Citizenship

By Gloria N. Mkushi

Three-and-a-half weeks ago, I was offered the opportunity to contribute a piece to The Centre Magazine’s upcoming issue writing on the theme, “Belonging”. After quietly marvelling that anyone trusted my awkward and sometimes politically incorrect ramblings to be turned into prose, I accepted the challenge and thought that I would be done within a few hours.

“Belonging? That is easy enough, right?” I mused. The invitation coincided with my obligatory visit to the Dutch Ministry of Immigration and Naturalisation, where – finally – I was eligible to apply for permanent settlement status in The Netherlands, having legally resided here for the past five years. Even with a fancy micro-chipped plastic identity card, now bearing the Dutch and no longer Botswana flag, the ability to finally understand and even direct ‘tourists’ to the nearest “geldautomaat” in Dutch, doesn’t in any way negate that I still don’t really feel that I ‘belong’ here in The Netherlands.

Of course the challenge of identifying several hundred different types of cheese, adjusting to the tight-fisted attitude towards money, riding a bicycle on the right-hand side of the road, and learning the language all whilst studying a double Law degree has afforded me unique opportunities to learn, grow, travel and has definitely brought me closer to God; but belonging and identifying a single place as “home” is something I have struggled to designate to mere geographical markers.

One might think that by now I am accustomed to adjusting to new cultures and different ways of doing things. I’m often asked where “home” is, and whilst I truly wish I could say, “Harare” without thinking about it twice, that isn’t really true. I love Harare. I was born there. Then we moved to Norton, then Mhangura and eventually left Zimbabwe altogether. I have such fond memories of my childhood there; but I am still afraid to drive anywhere beyond Sam Levy’s village when I visit on holiday, because all the landmarks change too frequently, and I fear getting lost.

I moved to Australia as a teenager, and thought that my rubgy-loving, beach-visiting and English-speaking Southern Hemisphere lifestyle would be uninterrupted. Who doesn’t live for a braai with good friends, discussing the latest scores of the English Premier League as the sun sets on a Saturday afternoon? Yet, after the five year stint there, I didn’t feel that I “belonged” there either. I thought it had to do with my career choice, and so the itch to cast fortune to the wind, carpe diem and relocate gripped me, and with a swift “See ya later!” I indeed, ventured onto newer things.

Botswana was the next destination. Surely, the saying was true, “Once you have tasted Africa, nothing seems as sweet”? But with each “Dumela” and “O amogetswe” I was offered, I didn’t feel welcomed nor that I ‘belonged’ in Gaborone, anymore than I did in Melbourne or Harare. The adjustment felt difficult and cumbersome. Constantly having to “explain myself” made me defensive. I was being forced to pick sides. I had never left Zimbabwe with the intention of replacing the values life there instilled in me with any other values; only exploring this vast earth and the billions of stories each person upon it had to share.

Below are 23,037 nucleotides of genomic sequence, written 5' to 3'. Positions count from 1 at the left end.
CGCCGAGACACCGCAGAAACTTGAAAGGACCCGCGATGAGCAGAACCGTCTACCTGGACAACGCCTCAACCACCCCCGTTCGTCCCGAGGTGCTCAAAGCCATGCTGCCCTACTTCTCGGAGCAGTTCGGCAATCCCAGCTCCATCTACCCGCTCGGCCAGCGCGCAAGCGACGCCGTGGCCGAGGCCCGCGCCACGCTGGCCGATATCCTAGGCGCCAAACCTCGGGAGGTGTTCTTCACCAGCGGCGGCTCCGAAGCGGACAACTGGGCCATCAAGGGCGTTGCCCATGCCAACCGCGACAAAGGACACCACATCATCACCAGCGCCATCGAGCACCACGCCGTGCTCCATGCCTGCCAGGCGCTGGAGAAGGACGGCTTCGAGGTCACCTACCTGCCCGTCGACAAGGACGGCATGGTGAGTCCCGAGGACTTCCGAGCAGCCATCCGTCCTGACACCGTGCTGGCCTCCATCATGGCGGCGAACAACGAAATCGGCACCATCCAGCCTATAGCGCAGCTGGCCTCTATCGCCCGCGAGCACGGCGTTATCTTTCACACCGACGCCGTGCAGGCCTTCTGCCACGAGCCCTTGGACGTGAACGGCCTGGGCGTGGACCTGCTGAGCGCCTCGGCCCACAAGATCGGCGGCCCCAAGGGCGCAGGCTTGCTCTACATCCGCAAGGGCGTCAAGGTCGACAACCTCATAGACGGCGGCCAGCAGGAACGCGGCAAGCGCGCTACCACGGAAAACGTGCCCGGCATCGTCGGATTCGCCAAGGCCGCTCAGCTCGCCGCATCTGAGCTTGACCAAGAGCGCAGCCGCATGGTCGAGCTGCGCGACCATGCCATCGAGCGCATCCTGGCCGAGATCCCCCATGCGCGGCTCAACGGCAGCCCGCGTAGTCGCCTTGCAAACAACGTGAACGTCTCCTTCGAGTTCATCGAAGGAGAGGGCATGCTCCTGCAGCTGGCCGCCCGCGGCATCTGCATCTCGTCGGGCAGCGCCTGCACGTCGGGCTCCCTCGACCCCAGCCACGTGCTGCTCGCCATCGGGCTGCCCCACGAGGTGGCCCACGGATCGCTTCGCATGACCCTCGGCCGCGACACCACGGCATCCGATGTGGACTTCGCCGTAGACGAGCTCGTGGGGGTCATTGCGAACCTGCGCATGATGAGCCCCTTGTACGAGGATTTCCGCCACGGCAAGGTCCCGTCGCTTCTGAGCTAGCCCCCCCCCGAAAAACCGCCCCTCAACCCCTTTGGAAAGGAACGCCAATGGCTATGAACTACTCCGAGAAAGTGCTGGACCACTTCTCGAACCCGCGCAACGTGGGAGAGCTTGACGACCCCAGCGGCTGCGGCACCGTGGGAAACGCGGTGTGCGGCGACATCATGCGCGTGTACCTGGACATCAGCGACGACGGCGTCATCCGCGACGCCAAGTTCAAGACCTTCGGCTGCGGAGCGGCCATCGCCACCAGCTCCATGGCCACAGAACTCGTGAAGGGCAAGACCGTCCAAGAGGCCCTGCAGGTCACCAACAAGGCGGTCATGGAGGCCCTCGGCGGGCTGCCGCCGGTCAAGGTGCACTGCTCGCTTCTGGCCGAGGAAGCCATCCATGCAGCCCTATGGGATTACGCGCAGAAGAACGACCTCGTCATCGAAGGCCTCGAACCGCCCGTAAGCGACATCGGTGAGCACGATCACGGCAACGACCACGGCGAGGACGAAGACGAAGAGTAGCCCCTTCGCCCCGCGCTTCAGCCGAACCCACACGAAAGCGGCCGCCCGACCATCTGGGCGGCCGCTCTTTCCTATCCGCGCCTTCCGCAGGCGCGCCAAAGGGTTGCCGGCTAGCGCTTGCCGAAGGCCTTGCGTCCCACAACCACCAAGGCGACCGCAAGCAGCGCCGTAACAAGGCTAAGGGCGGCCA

Genesis 12:1 has long been a favourite of mine. The patriarch of faith, Abraham, left his Father’s house in Ur and went in search of a place that God would show him. Whilst I have yet to live in tents, I can definitely relate to the sentiments Abraham must have felt, as he attempted to build a life, start a family and walk in God’s promises for him so far away from “home”.

On my worst days, I log onto the internet and purchase treats from the South African shop in Amsterdam. Beacon Fizz Pops, Nik Naks, Bisto Gravy and Mazoe Orange are essentials which could make the difference between me crying my ‘homesick’ self to sleep or erupting in inexplicable rage on the train and ending up on the 10 o’clock News. And on my best days, I can log into my Facebook and see how my peers have changed their last names to married ones, have had children, have bought homes and have opened businesses. I’m thankful that I have the technology that Abraham didn’t.

But that aside, the truth is that moving to The Netherlands has cemented an idea I wasn’t very happy to discuss before I moved here: Abraham was not sent to a place; he was awakened to something that was inside of him.

Every day, whether in Dutch, Setswana, Shona or English; I have to humble myself under the Almighty’s hand and rest in this fact. The place that God has shown me has turned out to be a place of singleness, a place of confusion, disorder, delay, frustration, failure as well as a place of incredible opportunity, development, self-discovery and (perhaps surprisingly) budget management. I don’t yet belong to the “married” club, and I don’t belong to the “Home Owners’ Association” either. As I chant “Hup Holland Hup” at the local pub next week when The Netherlands takes on Spain in the FIFA World Cup, I will carry my Zimbabwean Flag and wave it (even though Zimbabwe won’t be participating in the tournament) and I will likely be wearing an Australian Rugby jumper… just because.

Rather than worrying about not being where I think I should be in terms of a career and mature ‘adult’ life, I will wait. And meditate upon the fact that I have finally found where I belong: in the loving arms of a Heavenly Father who leads me deeper into his bosom and His will for my life with each passing day, using each failure to reveal His grace and each victory to remind me that I am daily becoming more like Him. Where is ‘home’? Home is here. Home is now. Home is in the choices I make daily, and the moments I laugh, dance, cry and worship. Where I truly belong.

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